Trinidad and Tobago Men’s National Senior Team head coach Dennis Lawrence said the final scoreline yesterday was unfair to the Soca Warriors, despite having to come from behind to hold Guyana 1-1 in their final 2019 Concacaf Gold Cup fixture.
Both teams knew they had no chance of advancing to the knockout stage before kick off and the Soca Warriors eventually finished below Guyana in Group D on goal difference—although the ‘Golden Jaguars’ are ranked 85 places behind T&T at 177 and were playing their first Gold Cup tournament.
Wingers Levi Garcia and Jomal Williams tested Guyana’s debutante goalkeeper Quillan Roberts in the first half before veteran Neil Danns put the Jaguars ahead in the 53rd minute. Offensive Trinidad and Tobago midfielder Kevin Molino nicked a late equaliser in the 79th minute after a lofted diagonal pass behind the opposing defence by Garcia.
Lawrence suggested that the game should have been settled in favour of the twin island republic long before then.
“Overall when you look at it, football is a very simple game; [if] you score and the opposition don’t score, [then] you win the game,” said Lawrence, at the post-game press conference. “And for the amount of chances we had today, I think the game should have been over—probably in the first half. We didn’t take our chances and as I’m always saying, a Guyanese team that has very good determination, they kept going, they managed to get their noses in front and it was uphill for us.
“But all in all, if you look at the amount of chances we created in the game, I didn’t think the result was fair or balanced if you want to put it that way.”[dfp-ad]
Trinidad and Tobago were on a run of seven games without a goal or a win before kick off yesterday while they lost their last three matches against Canada, Panama and the United States respectively.
Lawrence conceded that he was at least satisfied to avoid another defeat.
“Overall in the end again, disappointed to not come away with three points and some goals under our belt but at the same time we didn’t lose the game,” said Lawrence. “Credit to the boys for managing to get back in the game.”
Incidentally, Guyana coach Michael Johnson thought the Jaguars’ performance against Trinidad and Tobago was their worst showing of the tournament, although he was happy to get their first ever point at the Gold Cup.
“Today we just were not at it—we never got started [and] it was slow, it was pedestrian,” said Johnson, at the post-game press conference. “I’ve just said to my players well done for what has been a great tournament; but to end on a performance like that was a bit of a sour note. You’ve got to be honest—it was nowhere to where I would expect, nowhere near the standards we set ourselves for the first two games.
“[…] The best thing is not finishing bottom of the group. So it’s great to finish in third place… I’m sure this is the start of you seeing us regularly at the Gold Cup. That is the hope, the dream, the belief.
“[…] For probably all of our players this is the first ever they’ve been on a stage like this and I’d like to think over the course of the three games they’ve done themselves really proud.”
Lawrence will be Trinidad and Tobago’s longest serving football coach in history if he gets to the end of his term, after the Trinidad and Tobago Football Federation (TTFA) awarded him a two and a half year contract extension a few months ago.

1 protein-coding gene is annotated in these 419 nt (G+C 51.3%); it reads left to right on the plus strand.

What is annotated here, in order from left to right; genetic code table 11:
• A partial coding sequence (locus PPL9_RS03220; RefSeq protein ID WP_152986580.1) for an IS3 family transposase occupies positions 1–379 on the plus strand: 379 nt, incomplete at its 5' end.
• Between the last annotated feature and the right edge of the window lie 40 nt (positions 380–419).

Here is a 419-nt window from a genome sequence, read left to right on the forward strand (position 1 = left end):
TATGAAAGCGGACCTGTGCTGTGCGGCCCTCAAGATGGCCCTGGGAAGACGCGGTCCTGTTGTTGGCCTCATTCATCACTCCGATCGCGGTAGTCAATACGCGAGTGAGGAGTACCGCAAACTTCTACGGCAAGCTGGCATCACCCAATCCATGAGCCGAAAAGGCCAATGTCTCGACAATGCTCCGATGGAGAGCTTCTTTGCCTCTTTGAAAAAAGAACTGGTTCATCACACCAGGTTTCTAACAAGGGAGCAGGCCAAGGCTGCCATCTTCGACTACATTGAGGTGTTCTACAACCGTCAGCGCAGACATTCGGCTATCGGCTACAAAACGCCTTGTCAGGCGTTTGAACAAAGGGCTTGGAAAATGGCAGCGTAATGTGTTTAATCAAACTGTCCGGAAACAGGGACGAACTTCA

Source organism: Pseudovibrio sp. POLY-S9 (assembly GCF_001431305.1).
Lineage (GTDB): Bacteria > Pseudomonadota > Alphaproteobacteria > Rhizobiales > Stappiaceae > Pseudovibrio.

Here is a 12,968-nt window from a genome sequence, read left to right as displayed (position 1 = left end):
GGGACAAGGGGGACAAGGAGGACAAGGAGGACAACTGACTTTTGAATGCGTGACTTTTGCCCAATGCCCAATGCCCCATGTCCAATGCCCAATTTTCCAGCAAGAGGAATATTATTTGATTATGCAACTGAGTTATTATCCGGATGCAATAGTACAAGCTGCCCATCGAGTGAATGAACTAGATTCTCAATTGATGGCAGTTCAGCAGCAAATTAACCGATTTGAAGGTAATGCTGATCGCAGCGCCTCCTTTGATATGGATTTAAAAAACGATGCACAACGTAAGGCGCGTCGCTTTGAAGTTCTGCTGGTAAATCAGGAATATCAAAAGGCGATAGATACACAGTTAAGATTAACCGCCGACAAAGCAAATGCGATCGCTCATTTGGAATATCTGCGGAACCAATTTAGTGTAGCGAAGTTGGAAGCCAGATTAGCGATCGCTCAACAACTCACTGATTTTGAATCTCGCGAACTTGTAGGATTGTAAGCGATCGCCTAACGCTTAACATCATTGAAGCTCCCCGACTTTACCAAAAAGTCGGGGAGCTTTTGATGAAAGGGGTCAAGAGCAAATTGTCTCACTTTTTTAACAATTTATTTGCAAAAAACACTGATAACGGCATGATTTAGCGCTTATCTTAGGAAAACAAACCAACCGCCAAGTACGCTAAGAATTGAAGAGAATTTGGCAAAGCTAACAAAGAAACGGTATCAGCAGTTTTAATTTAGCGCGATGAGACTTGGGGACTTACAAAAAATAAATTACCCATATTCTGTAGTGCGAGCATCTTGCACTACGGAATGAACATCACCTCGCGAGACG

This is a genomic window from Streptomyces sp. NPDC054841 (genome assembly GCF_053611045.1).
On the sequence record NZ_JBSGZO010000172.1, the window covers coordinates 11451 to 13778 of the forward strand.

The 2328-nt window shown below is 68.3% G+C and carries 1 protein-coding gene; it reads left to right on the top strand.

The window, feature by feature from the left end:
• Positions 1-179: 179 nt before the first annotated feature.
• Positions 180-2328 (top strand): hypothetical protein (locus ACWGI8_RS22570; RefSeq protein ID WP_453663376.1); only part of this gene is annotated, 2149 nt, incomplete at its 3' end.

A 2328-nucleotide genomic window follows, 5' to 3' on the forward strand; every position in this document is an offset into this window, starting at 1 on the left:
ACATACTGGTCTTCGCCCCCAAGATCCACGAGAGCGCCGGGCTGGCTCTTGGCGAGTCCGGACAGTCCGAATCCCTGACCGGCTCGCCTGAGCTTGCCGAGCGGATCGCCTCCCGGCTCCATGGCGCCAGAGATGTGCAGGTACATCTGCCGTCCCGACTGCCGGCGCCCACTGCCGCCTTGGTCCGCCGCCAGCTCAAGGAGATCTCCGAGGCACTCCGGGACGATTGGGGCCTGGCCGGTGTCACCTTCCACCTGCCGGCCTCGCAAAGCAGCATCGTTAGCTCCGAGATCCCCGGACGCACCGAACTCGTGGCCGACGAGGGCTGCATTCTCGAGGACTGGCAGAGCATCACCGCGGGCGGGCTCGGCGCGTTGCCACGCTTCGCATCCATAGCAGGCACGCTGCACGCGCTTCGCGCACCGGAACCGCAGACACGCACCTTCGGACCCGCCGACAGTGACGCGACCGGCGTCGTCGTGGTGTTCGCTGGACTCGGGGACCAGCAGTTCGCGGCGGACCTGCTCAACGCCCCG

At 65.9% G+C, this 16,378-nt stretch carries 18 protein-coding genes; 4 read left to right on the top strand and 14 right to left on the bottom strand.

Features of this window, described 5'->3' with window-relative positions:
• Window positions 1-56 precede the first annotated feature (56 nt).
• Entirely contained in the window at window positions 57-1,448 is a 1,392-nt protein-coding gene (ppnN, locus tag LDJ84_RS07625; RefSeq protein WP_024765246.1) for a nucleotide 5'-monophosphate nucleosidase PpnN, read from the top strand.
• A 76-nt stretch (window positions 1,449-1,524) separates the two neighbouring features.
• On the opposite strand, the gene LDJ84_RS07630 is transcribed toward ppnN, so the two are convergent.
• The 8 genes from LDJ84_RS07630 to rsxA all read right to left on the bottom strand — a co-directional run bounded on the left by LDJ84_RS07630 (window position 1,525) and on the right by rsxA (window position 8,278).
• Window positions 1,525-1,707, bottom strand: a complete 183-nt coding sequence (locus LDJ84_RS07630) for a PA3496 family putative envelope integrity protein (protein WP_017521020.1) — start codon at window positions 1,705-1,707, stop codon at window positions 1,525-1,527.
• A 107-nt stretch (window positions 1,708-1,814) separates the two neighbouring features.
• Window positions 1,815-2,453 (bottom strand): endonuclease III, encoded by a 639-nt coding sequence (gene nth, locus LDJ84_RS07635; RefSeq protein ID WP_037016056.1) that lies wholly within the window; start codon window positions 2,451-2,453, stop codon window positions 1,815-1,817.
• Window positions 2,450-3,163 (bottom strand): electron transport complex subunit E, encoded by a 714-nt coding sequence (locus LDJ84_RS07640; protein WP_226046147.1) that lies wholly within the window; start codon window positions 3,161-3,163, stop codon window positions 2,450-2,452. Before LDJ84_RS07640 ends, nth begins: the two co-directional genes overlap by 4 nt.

And yesterday, TTFA president David John-Williams told the Trinidad Guardian that he still has faith in Lawrence—despite intense public criticism of the football president and coach after their humiliating 6-0 loss to USA last weekend.
“At the end of the day, he does not have to put the ball behind the net and neither do I,” said John-Williams. “I think we played relatively well against the US for 65 minutes and it went all downhill after we conceded the second goal… Football is about moments and that moment when Levi Garcia missed that opportunity—we’re not crucifying him for it—but it would have been a different ball game.
“So in T&T, there will be that outcry for that defeat but we cannot hang our heads and say die, but we have got to move on. [Lawrence] is a professional and well-trained coach, who […] has coached at the highest level and I have a lot of faith in Dennis.”
Molino, who returned from a 13-month injury enforced lay-off earlier this year, said the Warriors will take a long hard look at themselves after this tournament and consider where they can improve before the Concacaf Nations Cup starts in September.
“It’s going to hurt for a while because it is two years we have to wait for this tournament,” Molino told the TTFA Media. “[For the fans] keep believing. We are going to keep fighting and try our best under difficult circumstances… I think we have what it takes but we definitely need to fix our mentality.”
Trinidad and Tobago finished 14th from 16 participating nations at the Gold Cup, ahead of only Nicaragua and Cuba. They managed 13 shots on target from three group matches combined—10 of those coming yesterday against Guyana—and scored one goal with nine conceded.
From the eight Caribbean nations at the 2019 Gold Cup: Haiti, Jamaica and Curaçao qualified for the knock out rounds, Bermuda and Martinique won a match each, Guyana and Trinidad and Tobago left with one point apiece, and Cuba lost all three matches.
The Warriors return to action on 6 September when they play away to Martinique.
Why are we so content to settle for this? Our performances have been way below the level of talent on the team. If DJW and Dennis are not to blame then this sets a precedent for excuses from others who may be in those future roles. Infact it means anyone can fill those shoes and blame the players.